giggled ourselves silly as the herd boy
drove her away. No one knew and we
never told but she held my hand tighter
as we skipped home through the dusk,
What she knew I knew though she was
the older. Till now I could understand.
She told me about you and how she
stood on the bridge in the snow looking
at city lights that sparkled down from
above and up from the river below. You
came up beside her and must have stood
there long. Then suddenly you said,
"Cold, isn't it?" She started, then almost
smiled at you but quickly turned away.
You waited a while and said laughing,
"Colder than I thought." Anyone else
would have walked away, but not her.
Too much she had wandered in forests,
caught glow worms at twilight, and
played silly games with me. So she smiled
up at you and said, "No. It's not so cold.
Look. At the lights, up and down. See
how warm they are." And you looked
and must have seen things in the city
you never had seen before, and other
things from out of the city. You under-
stood what she understood and to her
there you must have been me, but more.
What, I can not know.
I thought we did all the things there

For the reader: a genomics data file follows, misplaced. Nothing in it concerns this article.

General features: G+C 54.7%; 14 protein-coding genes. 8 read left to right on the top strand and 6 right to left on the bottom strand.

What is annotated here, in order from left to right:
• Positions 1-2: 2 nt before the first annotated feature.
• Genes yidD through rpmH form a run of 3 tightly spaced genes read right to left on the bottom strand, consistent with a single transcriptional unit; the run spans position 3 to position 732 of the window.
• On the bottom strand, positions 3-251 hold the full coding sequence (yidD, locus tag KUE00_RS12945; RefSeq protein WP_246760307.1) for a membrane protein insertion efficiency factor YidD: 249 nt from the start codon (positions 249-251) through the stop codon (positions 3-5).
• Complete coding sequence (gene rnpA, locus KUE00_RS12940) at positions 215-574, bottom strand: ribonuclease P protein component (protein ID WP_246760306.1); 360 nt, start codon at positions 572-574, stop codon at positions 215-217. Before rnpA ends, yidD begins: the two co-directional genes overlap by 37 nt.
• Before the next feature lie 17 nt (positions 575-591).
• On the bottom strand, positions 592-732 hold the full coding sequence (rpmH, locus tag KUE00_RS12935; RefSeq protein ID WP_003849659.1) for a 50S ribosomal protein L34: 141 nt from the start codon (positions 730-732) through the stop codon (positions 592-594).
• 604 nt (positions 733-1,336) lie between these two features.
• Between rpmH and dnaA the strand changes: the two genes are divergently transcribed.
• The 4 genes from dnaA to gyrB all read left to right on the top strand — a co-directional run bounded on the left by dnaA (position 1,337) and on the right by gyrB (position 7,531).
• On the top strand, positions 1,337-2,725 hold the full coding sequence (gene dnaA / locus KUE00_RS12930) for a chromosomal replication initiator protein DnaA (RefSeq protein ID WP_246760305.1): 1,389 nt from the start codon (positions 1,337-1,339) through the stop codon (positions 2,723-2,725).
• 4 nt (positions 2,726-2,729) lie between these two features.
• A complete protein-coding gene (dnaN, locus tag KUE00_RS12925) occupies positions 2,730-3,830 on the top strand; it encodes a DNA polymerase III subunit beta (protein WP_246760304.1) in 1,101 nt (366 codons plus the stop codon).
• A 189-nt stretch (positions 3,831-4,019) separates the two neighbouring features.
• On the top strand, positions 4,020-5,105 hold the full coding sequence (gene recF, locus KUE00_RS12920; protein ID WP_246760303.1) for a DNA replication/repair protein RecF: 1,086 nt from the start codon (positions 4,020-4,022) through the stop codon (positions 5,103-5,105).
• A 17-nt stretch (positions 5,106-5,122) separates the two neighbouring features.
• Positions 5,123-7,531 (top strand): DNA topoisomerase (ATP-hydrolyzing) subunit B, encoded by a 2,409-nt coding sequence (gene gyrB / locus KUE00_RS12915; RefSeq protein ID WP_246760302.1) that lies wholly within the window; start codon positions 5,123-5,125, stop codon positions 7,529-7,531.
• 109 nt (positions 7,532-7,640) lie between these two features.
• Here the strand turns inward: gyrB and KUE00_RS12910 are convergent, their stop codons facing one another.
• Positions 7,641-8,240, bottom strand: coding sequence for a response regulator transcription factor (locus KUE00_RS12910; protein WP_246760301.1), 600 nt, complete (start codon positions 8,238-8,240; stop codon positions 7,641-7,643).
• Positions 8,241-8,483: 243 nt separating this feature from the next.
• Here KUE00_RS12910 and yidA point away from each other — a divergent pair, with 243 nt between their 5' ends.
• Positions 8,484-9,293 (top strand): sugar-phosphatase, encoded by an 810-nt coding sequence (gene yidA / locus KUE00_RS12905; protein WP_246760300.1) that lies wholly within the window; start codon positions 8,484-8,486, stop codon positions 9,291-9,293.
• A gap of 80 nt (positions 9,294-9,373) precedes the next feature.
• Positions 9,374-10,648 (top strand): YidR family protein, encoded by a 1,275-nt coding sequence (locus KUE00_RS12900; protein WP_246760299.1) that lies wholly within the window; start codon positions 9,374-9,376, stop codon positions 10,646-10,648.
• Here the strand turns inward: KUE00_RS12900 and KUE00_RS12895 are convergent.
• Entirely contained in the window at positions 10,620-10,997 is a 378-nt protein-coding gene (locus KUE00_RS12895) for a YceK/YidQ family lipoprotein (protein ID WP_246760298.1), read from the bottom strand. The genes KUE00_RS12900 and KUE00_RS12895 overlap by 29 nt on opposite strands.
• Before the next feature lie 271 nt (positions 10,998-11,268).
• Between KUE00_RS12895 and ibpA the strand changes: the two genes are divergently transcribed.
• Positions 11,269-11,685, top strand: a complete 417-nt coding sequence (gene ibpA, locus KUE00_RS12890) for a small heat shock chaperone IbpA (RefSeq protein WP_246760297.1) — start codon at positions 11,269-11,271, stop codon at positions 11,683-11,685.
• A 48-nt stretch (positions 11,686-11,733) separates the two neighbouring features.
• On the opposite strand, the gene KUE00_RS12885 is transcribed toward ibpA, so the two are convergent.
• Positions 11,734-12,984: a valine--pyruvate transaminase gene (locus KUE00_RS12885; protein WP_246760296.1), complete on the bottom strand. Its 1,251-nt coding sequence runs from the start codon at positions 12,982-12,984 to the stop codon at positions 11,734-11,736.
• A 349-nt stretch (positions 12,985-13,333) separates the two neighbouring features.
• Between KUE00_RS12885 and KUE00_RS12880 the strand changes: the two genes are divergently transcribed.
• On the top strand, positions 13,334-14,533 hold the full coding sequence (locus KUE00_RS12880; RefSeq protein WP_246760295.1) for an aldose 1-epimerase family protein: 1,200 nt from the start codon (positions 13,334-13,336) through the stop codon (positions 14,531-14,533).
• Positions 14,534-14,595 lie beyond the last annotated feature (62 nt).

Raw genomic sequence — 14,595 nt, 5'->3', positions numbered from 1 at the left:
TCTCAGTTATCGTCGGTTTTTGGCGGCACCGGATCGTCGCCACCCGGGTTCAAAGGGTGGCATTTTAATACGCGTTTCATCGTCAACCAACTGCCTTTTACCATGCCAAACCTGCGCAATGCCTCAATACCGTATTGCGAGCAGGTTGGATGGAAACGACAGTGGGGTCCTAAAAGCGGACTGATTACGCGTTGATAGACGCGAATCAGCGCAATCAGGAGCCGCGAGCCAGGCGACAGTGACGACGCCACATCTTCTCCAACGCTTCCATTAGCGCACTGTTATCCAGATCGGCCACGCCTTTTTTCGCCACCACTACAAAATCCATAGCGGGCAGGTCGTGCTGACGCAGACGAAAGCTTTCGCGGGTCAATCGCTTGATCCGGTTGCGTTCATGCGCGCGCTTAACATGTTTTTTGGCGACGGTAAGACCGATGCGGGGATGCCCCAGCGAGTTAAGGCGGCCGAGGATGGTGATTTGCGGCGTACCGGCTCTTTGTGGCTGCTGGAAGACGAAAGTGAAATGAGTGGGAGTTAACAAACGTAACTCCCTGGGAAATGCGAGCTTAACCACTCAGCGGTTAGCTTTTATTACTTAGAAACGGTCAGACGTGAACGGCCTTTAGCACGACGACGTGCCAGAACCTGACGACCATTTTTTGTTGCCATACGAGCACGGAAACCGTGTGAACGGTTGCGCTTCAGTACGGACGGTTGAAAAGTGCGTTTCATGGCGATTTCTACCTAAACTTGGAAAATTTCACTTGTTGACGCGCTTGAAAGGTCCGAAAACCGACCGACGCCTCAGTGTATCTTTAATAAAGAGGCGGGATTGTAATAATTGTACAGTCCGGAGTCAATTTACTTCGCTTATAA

were. Autumn pulled us always to the
woods, where weird colors and patterned
leaves were goblins and gold-armored
knights. We gathered an army of princes
and kings and warred on the red-coated
giants, stabbing them with knotty twig-
swords and piling them high on a funeral
pyre. They crackled and groaned, beg-
ging for mercy, but we were cruel; and,
besides, the musty smell of their burn-
ing bodies-made us dance with joy. And
once we- found an old can of tar that

we held on a stick to the fire. It bubbled
and gurgled and smelled better than all
the fiery giants. Sometimes after the war
we threw all our swords onto the fire
and put handfuls of nuts we had found;
and we sat there burning our tongues
with a roasted feast as tears wet our
faces from the swaying smoke and we
stared at the flames. Like two smutty
witches we stared at the flames. All the
world was there complete to me, and to
her, then.
And there was an old lumber yard we
called the Dead Forest where trees lay
cut flat like coffins made of themselves,
where sometimes they brought new wood